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Optica Publishing Group
  • Optical Fiber Communication Conference
  • 1996 OSA Technical Digest Series (Optica Publishing Group, 1996),
  • paper ThL3

Use of the acousto-optic tunable filter for optical spectrum analysis and EDFA power equalization in WDM systems

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In order to use a cascade of erbium-doped fiber amplifiers (EDFAs) in a wavelength-division multiplexing (WDM) system, the power output of the signal channels must be equalized.1 We demonstrate a system for power equalization that consists of two single-stage acousto-optical tunable filters (AOTFs) [Fig. 1(A)]. The first AOTF places notches of the correct depths at the measured frequencies to equalize the optical powers and the second AOTF monitors the optical spectrum providing feedback to the servo loop. To our knowledge, this is the first use of the AOTF as an optical spectrum analyzer in a WDM system. The monitor AOTF is driven by a frequency- swept RF signal dithered at 100 kHz with a 20-kHz modulation depth. The monitoring optical signal is measured by phasesensitive detection of the spectrum to obtain a derivative signal such that the zero crossings define the optical wavelengths and the amplitudes of the signal relate to optical powers. The integral of the detected signal is the convolution of the optical spectrum and the AOTF filter function. A computer controls the AOTF drive system, data acquisition from a phase-sensitive detector, and performs the equalization control. This system equalizes the output peak powers of two optical channels whose input powers were −3.3 dBm and −11.0 dBm, respectively. With an insertion loss of about 13.6 dB, the equalized output was −24.6 dBm as shown by the dynamic response of the system for each channel (Fig. 2). After one servo loop iteration, the two optical powers are within 0.6 dB of each other. In a long EDFA chain, the servo loop iteration time is not critical. However, iteration timing is very critical in a laboratory recirculating loop. Using the AOTF as the spectral measurement device [Fig. 3(A)] allows complete flexibility and tolerance of the optical wavelengths in the system. A feedback servo loop proportionally and derivatively controls the equalizing notch depths, which are then applied to the equalizing stage at the measured resonant frequencies by an arbitrary function generator. The equalizing stage of the AOTF functions as a wavelength addressable analog switch, which depletes each wavelength channel by the amount of power required to equalize the output powers2 [Fig. 3(B)].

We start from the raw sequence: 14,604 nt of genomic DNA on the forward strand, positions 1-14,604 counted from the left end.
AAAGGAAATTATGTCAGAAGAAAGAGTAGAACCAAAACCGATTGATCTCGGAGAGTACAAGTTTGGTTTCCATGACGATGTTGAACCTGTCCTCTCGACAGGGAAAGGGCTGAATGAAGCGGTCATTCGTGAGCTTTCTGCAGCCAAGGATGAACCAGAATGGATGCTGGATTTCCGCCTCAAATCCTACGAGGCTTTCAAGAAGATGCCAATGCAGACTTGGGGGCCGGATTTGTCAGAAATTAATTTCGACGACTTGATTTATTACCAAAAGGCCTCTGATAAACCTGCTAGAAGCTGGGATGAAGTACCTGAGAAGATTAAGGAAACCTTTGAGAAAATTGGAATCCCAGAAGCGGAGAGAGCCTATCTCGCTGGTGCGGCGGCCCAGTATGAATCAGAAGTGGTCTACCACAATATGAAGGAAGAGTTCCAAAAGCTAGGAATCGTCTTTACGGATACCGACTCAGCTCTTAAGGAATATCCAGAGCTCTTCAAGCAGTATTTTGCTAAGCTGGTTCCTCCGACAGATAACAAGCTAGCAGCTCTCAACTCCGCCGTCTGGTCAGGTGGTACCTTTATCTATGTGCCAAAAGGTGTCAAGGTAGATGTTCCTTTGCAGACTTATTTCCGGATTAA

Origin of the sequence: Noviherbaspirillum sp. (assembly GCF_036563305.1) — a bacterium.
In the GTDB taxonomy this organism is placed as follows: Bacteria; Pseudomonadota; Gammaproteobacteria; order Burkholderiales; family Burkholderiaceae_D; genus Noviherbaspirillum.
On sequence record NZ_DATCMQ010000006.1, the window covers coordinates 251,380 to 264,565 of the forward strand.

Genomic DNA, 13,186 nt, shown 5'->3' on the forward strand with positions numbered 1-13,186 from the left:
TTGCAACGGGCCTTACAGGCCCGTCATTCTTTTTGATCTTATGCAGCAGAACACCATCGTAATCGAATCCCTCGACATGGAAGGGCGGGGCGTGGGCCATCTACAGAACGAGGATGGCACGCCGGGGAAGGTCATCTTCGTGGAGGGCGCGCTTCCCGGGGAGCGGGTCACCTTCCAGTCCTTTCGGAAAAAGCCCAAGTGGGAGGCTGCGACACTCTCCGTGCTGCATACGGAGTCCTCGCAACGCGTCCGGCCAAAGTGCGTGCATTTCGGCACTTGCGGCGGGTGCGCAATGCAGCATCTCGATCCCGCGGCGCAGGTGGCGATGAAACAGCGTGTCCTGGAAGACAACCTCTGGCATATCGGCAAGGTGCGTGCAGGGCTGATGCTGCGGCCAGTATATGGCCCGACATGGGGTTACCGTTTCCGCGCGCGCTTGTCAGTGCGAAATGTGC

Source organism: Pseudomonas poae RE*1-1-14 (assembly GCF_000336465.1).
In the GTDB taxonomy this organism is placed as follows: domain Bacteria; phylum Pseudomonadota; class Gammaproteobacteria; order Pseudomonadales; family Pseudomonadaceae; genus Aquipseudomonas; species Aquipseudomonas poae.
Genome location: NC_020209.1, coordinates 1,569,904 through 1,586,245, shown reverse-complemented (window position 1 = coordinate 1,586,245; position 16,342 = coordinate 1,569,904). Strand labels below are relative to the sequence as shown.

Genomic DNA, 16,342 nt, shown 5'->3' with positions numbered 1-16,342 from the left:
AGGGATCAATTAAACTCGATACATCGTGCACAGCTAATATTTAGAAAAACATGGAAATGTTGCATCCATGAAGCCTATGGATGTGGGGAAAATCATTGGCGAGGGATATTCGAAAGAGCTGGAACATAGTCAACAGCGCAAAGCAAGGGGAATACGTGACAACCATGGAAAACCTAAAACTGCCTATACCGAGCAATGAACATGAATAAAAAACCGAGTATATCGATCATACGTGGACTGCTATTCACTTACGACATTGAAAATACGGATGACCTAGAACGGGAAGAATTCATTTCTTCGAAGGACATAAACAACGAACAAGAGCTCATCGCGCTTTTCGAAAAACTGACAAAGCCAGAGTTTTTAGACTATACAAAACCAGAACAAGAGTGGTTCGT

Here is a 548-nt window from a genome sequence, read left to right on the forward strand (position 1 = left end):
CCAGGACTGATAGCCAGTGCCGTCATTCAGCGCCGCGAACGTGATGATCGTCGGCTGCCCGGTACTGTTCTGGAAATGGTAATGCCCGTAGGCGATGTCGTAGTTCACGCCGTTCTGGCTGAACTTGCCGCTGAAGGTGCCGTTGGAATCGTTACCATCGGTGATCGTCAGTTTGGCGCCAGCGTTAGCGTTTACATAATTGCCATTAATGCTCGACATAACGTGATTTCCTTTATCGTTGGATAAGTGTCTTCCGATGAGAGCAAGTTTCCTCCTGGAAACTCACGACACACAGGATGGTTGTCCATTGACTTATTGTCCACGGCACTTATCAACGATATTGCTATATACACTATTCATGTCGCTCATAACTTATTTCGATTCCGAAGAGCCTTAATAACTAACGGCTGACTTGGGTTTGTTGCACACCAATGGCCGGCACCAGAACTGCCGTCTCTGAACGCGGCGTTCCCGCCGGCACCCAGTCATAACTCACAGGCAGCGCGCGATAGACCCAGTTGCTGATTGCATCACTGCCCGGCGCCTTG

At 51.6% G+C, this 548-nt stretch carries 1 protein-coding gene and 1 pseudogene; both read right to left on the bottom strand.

© 1996 Optical Society of America

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